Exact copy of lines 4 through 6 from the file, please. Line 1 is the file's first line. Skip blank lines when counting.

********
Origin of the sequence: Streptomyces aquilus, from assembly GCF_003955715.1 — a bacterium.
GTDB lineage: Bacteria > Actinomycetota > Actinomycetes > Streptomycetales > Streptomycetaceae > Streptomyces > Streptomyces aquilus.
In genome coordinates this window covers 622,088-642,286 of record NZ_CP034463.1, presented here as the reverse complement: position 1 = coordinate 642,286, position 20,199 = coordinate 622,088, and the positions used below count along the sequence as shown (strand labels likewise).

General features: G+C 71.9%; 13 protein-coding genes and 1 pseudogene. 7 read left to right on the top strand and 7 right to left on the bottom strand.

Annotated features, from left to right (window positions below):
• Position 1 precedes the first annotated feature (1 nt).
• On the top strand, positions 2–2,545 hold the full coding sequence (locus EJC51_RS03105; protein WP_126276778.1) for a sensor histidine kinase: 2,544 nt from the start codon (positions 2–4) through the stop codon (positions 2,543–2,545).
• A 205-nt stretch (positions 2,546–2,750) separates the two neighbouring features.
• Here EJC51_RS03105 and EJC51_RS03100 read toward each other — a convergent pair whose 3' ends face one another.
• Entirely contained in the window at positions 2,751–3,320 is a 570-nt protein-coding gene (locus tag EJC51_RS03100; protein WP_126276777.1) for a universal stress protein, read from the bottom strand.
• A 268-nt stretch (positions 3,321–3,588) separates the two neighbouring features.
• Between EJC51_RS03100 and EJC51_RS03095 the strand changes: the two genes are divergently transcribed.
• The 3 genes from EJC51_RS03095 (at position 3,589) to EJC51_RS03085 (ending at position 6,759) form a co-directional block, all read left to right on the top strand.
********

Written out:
General features: G+C 71.9%; 13 protein-coding genes and 1 pseudogene. 7 read left to right on the top strand and 7 right to left on the bottom strand.

Annotated features, from left to right (window positions below):
• Position 1 precedes the first annotated feature (1 nt).